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Phakama Patrice!

I will never forget how Doctor Khumalo, in his weekly Soccer Laduma column some years ago, described a particular scene after the South African national U17 side, of which he was head coach, had just played one of the African nations in an away encounter. With a sense of incredulity, Doc described how one of the opposition “youngsters” was seen hugging and kissing his wife and four kids outside the match venue, as they had come to fetch him.

This writer was driven to mentally replay this extremely disturbing scenario over and over after learning about the shenanigans that came to define this year’s U17 COSAFA Championship, which was eventually claimed by South Africa after beating Zambia on penalties this past weekend. In case you have been in quarantine this past week or so, this is what unfolded in this youth tournament that served as a qualifier for next year’s U17 Afcon in Morocco: four teams, namely Botswana, Comoros Islands, Eswatini and Zimbabwe, were disqualified even before kicking a ball in anger. This was after Magnetic Resonance Imaging (MRI) scans conducted prior to the commencement of the competition showed that the respective national teams had at least one player in the squad over the permitted age. What a tragedy for African football. What a shame. Granddads masquerading as kids. Despite the obvious inconvenience to the tournament’s normal order of things, where the kick-off date had to be rescheduled and the show had to go on minus four teams, almost rendering the whole thing a farcical event, it’s a massive dent on the credibility of the continent’s youth football. So many stakeholders of the game, people who genuinely have the best interests of African football at heart, have spoken out time and again against this scourge, over a period of many years, that you would have thought it was a thing of the past. Well, look at all that egg on your face.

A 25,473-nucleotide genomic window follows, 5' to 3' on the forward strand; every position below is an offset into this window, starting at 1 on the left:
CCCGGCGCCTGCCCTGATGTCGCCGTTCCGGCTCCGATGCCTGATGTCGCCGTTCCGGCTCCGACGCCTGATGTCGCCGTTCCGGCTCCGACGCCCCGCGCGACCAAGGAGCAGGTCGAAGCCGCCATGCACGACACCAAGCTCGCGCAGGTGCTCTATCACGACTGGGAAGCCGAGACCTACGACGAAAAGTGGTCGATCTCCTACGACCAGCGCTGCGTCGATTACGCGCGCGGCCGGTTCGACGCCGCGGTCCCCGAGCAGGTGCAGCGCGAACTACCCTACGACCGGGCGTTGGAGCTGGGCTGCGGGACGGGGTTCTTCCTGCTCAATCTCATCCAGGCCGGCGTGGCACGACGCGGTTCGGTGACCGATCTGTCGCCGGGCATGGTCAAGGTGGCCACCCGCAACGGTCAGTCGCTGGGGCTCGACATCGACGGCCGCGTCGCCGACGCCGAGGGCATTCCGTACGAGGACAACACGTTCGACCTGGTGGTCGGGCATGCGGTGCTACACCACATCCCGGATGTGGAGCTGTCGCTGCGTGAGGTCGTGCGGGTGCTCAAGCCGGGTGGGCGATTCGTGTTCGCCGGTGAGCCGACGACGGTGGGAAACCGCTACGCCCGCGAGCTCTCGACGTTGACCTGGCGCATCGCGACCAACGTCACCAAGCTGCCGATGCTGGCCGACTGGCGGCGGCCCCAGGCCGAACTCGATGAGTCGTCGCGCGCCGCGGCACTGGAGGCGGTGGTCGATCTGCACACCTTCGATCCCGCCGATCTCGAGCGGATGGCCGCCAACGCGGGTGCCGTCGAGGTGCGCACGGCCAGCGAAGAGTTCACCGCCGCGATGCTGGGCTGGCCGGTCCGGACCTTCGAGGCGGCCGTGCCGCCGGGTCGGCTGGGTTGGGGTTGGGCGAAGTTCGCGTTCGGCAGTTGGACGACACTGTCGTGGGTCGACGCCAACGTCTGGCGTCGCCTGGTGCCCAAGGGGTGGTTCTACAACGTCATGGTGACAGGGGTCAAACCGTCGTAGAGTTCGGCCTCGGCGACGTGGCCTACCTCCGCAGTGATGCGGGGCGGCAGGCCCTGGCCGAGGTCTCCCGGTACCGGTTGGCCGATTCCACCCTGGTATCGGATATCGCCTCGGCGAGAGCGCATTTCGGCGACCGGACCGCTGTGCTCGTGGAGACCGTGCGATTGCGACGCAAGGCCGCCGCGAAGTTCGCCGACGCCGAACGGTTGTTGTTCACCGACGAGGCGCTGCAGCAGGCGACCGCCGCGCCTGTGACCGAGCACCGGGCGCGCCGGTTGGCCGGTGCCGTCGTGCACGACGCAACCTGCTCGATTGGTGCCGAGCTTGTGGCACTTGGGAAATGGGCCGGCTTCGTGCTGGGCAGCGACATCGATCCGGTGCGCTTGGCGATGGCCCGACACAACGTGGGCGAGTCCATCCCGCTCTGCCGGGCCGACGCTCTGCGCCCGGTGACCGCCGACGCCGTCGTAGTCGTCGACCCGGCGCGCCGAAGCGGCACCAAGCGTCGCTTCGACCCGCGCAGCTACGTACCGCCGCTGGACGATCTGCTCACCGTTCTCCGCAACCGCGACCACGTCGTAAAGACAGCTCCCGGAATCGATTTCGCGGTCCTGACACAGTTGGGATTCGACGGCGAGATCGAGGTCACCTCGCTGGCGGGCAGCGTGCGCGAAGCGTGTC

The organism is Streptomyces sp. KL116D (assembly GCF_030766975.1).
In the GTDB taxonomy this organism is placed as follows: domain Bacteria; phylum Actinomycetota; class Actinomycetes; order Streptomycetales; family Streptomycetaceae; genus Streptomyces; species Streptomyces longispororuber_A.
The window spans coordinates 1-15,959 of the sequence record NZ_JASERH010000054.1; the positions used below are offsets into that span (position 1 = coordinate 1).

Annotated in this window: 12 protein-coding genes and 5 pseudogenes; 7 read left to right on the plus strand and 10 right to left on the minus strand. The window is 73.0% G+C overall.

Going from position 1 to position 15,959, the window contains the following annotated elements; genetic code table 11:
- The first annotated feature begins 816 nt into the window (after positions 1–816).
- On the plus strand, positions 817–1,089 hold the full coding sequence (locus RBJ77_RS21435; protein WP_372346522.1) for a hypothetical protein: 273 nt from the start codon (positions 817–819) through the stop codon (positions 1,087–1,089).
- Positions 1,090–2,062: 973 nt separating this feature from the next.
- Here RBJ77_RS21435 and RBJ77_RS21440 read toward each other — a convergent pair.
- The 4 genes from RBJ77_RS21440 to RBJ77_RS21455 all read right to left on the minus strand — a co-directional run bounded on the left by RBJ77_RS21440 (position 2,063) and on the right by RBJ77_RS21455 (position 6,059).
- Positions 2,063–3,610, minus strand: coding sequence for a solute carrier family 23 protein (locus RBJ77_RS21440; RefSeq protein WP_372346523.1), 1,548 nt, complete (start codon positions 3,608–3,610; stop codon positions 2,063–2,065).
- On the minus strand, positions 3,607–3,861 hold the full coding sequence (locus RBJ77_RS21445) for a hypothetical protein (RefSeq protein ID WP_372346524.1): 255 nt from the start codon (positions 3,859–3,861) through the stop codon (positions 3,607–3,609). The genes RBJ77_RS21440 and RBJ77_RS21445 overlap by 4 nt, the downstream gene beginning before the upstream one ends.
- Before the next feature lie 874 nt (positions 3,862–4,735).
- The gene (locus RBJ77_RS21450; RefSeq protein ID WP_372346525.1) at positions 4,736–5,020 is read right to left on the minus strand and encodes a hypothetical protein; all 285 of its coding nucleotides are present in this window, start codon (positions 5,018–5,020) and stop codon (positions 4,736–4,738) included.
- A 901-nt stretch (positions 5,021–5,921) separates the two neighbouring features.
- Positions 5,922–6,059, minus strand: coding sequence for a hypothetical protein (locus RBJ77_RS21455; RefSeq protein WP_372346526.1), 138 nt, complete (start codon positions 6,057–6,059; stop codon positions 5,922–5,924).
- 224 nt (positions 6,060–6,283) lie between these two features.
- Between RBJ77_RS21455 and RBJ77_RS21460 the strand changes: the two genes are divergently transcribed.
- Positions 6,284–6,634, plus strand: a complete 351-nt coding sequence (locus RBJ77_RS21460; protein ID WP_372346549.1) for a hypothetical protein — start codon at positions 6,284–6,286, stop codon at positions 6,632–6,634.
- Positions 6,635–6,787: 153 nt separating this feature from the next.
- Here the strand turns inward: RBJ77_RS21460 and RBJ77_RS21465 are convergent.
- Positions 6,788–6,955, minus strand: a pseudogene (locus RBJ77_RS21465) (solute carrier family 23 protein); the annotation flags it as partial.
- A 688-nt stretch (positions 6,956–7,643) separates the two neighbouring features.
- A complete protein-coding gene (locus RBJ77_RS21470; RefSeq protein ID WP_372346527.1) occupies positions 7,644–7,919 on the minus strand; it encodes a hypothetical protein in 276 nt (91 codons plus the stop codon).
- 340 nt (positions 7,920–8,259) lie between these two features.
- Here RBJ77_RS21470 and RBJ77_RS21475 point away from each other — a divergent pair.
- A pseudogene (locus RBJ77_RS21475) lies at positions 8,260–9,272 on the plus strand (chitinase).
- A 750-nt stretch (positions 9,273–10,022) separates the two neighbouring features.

Why we are still talking about this, in this day and age, I can never fully comprehend. Make no mistake, though, it’s not something that happens in isolation. It’s never a case of a player just waking up one day and thinking he will present a fraudulent birth certificate at his local academy and somehow hope that it will slip through the system and after that it’s “happily ever after”. You’ll be surprised to learn that individuals within communities and schools, be it coaches or teachers, are actually the instigators of these underhanded tactics, not least because, among other reasons, they just cannot let a brilliant talent miss out on an opportunity just like that, merely because of a minor hiccup in the form of “being over-age”. So, in the dark corners, and if the correct amounts of cash exchange hands, plans are hatched to beat the system. 

When someone knows someone who knows someone who knows someone, geddit

And, I dare point out, these schemes have become par for the course because, by its very nature, football on this continent is rotten to the core, and that could well be an understatement still. A fish rots from the head down, as we all know, and you need not look further than the latest developments at the Confederation of African Football (CAF) headquarters in Egypt, where the man in charge, Ahmad Ahmad, has been handed a five-year ban from football by FIFA for abuse of office, misappropriation of funds and rules concerning the offering and acceptance of gifts, amongst the litany of charges. You must know that this God-forsaken continent is in trouble when the man entrusted with ensuring its development and upkeep is himself accused of spending most of his time getting his hands in the cookie jar. Ha!